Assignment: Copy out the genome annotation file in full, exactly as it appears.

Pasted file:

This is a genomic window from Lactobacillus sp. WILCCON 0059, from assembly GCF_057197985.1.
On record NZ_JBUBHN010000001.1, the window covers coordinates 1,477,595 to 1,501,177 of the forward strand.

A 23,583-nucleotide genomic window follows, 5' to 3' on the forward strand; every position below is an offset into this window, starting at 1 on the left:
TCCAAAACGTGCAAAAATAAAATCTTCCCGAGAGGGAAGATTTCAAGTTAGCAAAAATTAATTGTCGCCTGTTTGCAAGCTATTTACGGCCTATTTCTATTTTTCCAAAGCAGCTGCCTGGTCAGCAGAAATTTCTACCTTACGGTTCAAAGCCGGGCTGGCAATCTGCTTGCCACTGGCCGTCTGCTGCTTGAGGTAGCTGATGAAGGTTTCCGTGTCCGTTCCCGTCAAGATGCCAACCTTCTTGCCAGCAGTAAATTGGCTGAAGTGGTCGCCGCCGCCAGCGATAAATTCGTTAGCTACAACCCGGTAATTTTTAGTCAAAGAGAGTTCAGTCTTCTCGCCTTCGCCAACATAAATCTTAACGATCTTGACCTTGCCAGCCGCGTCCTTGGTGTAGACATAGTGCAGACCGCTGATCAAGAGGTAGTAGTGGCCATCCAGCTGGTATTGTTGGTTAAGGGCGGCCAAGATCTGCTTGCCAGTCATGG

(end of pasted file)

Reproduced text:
This is a genomic window from Lactobacillus sp. WILCCON 0059, from assembly GCF_057197985.1.
On record NZ_JBUBHN010000001.1, the window covers coordinates 1,477,595 to 1,501,177 of the forward strand.

A 23,583-nucleotide genomic window follows, 5' to 3' on the forward strand; every position below is an offset into this window, starting at 1 on the left:
TCCAAAACGTGCAAAAATAAAATCTTCCCGAGAGGGAAGATTTCAAGTTAGCAAAAATTAATTGTCGCCTGTTTGCAAGCTATTTACGGCCTATTTCTATTTTTCCAAAGCAGCTGCCTGGTCAGCAGAAATTTCTACCTTACGGTTCAAAGCCGGGCTGGCAATCTGCTTGCCACTGGCCGTCTGCTGCTTGAGGTAGCTGATGAAGGTTTCCGTGTCCGTTCCCGTCAAGATGCCAACCTTCTTGCCAGCAGTAAATTGGCTGAAGTGGTCGCCGCCGCCAGCGATAAATTCGTTAGCTACAACCCGGTAATTTTTAGTCAAAGAGAGTTCAGTCTTCTCGCCTTCGCCAACATAAATCTTAACGATCTTGACCTTGCCAGCCGCGTCCTTGGTGTAGACATAGTGCAGACCGCTGATCAAGAGGTAGTAGTGGCCATCCAGCTGGTATTGTTGGTTAAGGGCGGCCAAGATCTGCTTGCCAGTCATGG